A Definitive List of Every LA Dodger Who Screwed Up the Last Play of Game 4

So the ending of Game 4 of the World Series was WILD:

On the looks of it, the instant reaction is going to place blame on Dodgers Centerfielder Chris Taylor and Catcher Will Smith, who each took Officially Scored Errors on the play.

Hi-Top does not do “instant reactions” or “hot takes” if you will. No. We do in depth nuanced reporting that breaks down the minutia, the finer points, the well researched analysis that so many other outlets do not bother to do. And thus, you the reader, get treated to:

Hi-Top’s Definitive List of Every Dodger That Screwed Up the Final Play of Game 4

Dave Roberts

Ol’ Coachey Ballgame thought he was “playing the percentages” by moving Chris Taylor from Left Field to Center. How’d that work out? Let’s take a quick look back at Great Moments in World Series Fielding Switches –

Bill Buckner in at First Base – not so great

Chris Taylor to Center – not so great

Chris Taylor


You know when the Sport Announcer spouts off that cliche about “Show that play to your 9 year old when they want to learn how to properly ____”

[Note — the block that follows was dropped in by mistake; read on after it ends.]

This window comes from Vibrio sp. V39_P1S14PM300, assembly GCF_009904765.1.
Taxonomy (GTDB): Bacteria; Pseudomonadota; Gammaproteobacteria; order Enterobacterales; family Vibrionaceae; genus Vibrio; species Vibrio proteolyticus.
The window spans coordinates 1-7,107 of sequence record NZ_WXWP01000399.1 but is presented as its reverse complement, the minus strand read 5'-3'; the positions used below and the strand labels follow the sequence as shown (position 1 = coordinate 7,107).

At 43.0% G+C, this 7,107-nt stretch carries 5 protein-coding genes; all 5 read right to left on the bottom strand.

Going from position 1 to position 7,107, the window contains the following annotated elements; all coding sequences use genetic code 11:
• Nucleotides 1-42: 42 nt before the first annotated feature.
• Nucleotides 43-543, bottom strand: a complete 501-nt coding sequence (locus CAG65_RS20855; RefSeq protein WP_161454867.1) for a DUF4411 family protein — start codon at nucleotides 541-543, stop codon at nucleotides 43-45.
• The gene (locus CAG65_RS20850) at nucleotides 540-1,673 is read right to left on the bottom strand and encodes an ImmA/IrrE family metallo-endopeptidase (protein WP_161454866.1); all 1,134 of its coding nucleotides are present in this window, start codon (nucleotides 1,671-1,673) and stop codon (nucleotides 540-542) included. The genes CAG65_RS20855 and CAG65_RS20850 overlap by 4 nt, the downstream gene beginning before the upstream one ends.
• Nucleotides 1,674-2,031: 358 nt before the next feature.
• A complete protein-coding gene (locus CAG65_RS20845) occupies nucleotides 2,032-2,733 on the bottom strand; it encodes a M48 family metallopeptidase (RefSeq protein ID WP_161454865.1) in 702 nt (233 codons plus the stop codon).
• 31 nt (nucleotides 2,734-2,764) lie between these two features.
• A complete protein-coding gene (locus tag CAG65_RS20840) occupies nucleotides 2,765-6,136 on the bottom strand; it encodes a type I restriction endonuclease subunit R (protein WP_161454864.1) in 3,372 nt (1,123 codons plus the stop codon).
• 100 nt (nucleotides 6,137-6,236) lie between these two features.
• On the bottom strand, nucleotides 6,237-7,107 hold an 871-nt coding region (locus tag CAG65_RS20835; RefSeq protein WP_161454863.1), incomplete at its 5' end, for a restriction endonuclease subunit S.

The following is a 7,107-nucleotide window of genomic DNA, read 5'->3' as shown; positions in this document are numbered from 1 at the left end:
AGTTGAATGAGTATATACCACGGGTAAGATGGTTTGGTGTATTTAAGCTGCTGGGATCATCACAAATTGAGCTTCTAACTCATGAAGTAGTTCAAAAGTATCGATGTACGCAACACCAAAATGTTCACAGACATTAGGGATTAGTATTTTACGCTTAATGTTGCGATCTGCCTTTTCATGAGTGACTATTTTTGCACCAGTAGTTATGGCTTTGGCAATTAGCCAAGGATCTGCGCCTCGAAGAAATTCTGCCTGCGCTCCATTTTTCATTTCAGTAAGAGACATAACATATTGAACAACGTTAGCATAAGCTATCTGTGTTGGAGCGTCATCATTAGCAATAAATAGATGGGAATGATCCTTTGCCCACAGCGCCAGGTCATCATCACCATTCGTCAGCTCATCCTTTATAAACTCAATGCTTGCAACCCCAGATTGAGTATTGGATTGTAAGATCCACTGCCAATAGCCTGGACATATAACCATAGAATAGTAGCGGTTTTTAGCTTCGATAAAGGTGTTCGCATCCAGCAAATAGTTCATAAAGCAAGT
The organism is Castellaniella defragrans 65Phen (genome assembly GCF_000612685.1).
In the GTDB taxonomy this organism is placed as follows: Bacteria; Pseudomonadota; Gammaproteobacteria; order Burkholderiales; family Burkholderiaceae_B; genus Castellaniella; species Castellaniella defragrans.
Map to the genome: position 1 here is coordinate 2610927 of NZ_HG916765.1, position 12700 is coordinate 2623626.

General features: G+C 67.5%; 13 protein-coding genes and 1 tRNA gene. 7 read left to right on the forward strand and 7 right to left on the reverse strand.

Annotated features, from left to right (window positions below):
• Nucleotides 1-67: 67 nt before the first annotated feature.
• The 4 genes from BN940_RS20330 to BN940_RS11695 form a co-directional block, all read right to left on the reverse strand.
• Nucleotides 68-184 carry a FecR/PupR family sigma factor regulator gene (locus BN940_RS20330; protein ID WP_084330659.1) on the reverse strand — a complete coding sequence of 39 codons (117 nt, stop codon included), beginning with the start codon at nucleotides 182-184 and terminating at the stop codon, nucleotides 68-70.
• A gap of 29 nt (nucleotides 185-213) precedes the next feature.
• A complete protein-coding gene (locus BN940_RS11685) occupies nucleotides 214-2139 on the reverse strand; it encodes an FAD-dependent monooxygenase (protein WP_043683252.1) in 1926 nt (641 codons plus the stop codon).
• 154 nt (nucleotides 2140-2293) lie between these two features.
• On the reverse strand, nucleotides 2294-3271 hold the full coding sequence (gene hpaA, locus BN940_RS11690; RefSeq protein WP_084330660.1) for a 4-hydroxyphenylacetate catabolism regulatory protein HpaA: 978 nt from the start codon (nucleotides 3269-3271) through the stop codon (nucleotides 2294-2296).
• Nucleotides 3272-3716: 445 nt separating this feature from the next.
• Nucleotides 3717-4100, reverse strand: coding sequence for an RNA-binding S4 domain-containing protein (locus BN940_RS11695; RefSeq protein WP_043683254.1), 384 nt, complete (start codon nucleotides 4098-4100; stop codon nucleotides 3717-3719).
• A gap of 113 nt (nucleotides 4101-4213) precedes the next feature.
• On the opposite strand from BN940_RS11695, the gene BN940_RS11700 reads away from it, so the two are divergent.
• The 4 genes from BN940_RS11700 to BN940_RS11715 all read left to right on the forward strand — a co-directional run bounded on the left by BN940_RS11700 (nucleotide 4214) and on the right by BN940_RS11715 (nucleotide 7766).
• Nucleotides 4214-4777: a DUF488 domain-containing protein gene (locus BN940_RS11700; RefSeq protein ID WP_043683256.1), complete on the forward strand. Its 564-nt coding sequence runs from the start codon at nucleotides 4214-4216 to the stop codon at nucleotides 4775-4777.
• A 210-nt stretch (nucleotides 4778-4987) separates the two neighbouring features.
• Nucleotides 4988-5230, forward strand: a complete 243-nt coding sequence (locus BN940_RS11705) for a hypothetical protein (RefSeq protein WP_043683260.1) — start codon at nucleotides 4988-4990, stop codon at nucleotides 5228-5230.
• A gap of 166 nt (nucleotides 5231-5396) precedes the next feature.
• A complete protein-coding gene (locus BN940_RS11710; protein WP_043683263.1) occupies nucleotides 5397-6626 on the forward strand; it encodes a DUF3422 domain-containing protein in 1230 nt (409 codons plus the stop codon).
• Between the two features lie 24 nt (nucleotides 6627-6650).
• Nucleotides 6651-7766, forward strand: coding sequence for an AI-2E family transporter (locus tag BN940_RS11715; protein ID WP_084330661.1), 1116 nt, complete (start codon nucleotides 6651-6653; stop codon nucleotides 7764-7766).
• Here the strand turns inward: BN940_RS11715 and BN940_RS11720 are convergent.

Well the last play of Game 4 was the exact opposite of that cuz not one Dodger remembered the fundamentals of baseball.

Let’s start with Chris Taylor who goes at this line drive with a terrible angle, never gets his body square to the ball and boots it ten feet to his left.

Will Smith

What is you doinnnn’ Will Smith?????? Uncle Phil is not gonna be happy!!!! Seriously tho why is Smith executing a ridiculous swipe tag when the runner is on the ground ten feet up the Third Base Line?????

The dude fell:

I know that might be the catchers instinct to swipe but you gotta secure the ball.

Kenley Jansen

Here’s a handy little visual to explain this one:

The Only Dodger to Actually Do His Job Correctly

Max Muncy

Muncy executed the perfect First Baseman’s cut off here and delivered a strike to home for what should have been a guaranteed out.

Congrats to Max Muncy for being the only LA Dodger to remember his Little League fundamentals during the defining play of a World Series game.

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